Just in time for Martin Luther King Jr. Day, the Boston City Council readily presented their version of Boston race relations by making an example out of Charles Yancey, a black City Councilor who committed the egregious offense of actually trying to do his job and look out for his constituents.
The annual release of City Council Committee chairs is always a good way to get a sense of where the councilors stand in the eyes of the City Council power structure and this year was no different.
When Council President Stephen Murphy released his assignments last week, we learned that Matt O’Malley has proven himself as a willing stooge of the status quo, so of course he was handed the chair of the Government Operations Committee, which had been left available when Maureen Feeney finally decided to drop any pretense of giving a shit about her Dorchester constituents and went after a major pay raise.
Another major change was that Charles Yancey was removed from his chairmanship of the Post Audit and Oversight Committee.
Among councilors, Yancey is often criticized for not doing anything, but only because trying to improve the community in Mattapan doesn’t count among City Hall’s paler politicians.
Councilor Matt O'Malley (West Roxbury, Jamaica Plain) wants a snow powwow before the first flakes hit to figure out which city or state agencies will plow - or take the blame for not plowing - sidewalks in areas such as bus stops and bridges.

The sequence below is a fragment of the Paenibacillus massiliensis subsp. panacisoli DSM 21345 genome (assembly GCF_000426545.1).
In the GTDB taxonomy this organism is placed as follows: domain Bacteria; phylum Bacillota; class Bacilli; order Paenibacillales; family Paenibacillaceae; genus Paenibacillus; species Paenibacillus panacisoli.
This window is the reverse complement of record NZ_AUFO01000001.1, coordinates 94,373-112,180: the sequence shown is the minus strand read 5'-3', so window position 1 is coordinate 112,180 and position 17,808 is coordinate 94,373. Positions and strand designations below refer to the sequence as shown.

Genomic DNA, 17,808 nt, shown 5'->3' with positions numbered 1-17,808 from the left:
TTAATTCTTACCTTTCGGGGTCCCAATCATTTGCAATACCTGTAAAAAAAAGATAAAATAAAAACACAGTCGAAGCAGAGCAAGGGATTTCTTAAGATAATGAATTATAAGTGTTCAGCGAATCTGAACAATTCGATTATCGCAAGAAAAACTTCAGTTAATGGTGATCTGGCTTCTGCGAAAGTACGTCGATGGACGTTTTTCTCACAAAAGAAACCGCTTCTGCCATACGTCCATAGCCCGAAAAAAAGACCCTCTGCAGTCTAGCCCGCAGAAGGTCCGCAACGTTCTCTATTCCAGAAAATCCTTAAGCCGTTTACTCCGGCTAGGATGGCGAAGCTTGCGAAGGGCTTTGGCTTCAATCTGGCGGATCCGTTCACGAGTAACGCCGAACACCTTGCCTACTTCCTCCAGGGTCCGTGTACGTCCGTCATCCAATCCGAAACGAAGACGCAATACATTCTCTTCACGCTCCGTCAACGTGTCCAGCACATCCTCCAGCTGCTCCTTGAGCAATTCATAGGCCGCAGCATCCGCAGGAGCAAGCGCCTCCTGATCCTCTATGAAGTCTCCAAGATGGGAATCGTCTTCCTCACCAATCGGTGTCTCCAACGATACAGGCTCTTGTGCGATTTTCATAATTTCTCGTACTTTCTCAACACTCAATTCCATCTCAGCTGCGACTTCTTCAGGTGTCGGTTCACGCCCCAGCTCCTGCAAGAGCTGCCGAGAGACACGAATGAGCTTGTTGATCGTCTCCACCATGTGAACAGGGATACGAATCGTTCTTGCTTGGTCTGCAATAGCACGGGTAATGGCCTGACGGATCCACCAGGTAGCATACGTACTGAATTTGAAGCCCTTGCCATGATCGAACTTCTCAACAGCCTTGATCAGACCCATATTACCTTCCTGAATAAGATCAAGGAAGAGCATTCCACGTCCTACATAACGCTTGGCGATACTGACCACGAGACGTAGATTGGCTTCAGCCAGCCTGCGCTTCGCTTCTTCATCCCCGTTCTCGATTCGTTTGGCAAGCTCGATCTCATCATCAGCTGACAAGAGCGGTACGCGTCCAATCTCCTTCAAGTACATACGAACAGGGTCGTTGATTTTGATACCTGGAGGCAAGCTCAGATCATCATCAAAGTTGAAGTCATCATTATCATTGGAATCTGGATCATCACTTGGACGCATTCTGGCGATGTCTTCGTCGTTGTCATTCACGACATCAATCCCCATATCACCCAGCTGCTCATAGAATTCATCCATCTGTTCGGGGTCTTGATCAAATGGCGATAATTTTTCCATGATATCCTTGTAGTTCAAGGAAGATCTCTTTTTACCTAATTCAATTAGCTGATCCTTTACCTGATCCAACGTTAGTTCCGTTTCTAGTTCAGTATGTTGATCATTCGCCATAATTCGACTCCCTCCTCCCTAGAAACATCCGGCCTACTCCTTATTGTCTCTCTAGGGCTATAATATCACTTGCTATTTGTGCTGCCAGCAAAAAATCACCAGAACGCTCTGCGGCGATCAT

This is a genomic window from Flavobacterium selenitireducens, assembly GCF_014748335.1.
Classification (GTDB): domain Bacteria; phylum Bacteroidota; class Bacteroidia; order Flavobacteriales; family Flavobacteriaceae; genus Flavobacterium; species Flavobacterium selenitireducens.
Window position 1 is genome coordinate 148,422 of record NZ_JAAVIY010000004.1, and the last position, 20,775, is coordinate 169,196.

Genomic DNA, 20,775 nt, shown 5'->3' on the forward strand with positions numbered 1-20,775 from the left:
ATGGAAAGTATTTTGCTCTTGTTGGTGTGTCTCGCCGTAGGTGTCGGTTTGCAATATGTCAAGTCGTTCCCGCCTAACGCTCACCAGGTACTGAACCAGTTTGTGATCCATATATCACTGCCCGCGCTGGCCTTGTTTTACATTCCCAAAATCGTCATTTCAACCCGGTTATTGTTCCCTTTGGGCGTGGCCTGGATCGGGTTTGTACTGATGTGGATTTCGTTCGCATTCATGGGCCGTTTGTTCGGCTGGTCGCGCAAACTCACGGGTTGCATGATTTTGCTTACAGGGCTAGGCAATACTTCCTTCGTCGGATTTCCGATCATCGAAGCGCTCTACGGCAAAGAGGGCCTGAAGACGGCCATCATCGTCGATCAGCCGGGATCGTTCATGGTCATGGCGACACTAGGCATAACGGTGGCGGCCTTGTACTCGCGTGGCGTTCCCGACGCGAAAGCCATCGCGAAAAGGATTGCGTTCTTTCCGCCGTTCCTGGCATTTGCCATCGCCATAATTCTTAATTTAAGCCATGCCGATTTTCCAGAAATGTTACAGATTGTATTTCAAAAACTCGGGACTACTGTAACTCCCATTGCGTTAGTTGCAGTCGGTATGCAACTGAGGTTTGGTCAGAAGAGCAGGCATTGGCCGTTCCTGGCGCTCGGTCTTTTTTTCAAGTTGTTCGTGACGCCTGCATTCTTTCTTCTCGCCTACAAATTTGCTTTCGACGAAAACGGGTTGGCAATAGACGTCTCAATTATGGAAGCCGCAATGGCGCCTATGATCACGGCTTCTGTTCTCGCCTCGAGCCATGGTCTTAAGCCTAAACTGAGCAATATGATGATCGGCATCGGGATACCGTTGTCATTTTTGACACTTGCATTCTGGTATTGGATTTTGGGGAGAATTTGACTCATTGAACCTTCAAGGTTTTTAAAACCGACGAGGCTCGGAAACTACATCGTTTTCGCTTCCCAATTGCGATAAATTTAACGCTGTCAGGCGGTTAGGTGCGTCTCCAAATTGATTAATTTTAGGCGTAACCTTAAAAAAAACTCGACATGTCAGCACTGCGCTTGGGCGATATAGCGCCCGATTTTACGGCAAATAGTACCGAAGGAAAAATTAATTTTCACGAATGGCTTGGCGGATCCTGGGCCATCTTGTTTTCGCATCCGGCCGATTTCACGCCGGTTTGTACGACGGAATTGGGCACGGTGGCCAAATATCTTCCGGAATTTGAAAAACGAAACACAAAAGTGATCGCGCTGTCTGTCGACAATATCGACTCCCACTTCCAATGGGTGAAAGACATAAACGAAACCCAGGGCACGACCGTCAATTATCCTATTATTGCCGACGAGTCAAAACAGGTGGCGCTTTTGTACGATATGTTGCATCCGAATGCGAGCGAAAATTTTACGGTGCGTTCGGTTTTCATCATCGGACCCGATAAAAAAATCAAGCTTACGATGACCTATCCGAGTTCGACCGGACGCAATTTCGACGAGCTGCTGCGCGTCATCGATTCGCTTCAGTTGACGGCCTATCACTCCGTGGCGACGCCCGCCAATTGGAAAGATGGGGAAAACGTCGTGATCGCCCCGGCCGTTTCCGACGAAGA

City Councilor Matt O'Malley says Boston could save up to $795,000 a year by eliminating the paper pay stubs some 16,000 city workers still get. O'Malley, who represents Jamaica Plain, West Roxbury and a small piece of Roslindale, would replace them with an electronic system:
By eliminating the paper stubs, Boston would minimize the amount of time expended by payroll and other administrative personnel, reduce its expenditure on paper and envelopes and eliminate the costs associated with printing pay stubs. According to the National Automated Clearing House Association, the average cost of printing a pay stub for one employee is $1.90 per pay period.
His fellow councilors voted unanimously today for a resolution asking city managers to switch from paper to online.
The City Council voted today to accept a $1 million energy-saving grant from the federal government that includes about $470,000 for installing 600 "auto igniter" devices to turn gaslights off during the day. Currently, all of the city's 2,800 gaslights remain lit 24 hours a way, because there's no way to turn them off and turn them on again.
City Councilor Matt O'Malley (Jamaica Plain, West Roxbury) said the devices will save the city $235,000 a year in natural-gas costs and "dramatically reduce our carbon emissions."
In addition, the grant will pay for a centralized system for turning lights at city ballfields on and off remotely, through a simple cellphone call to a specific number. The grant will also fund energy improvements at the Copley Square main library and four branch libraries.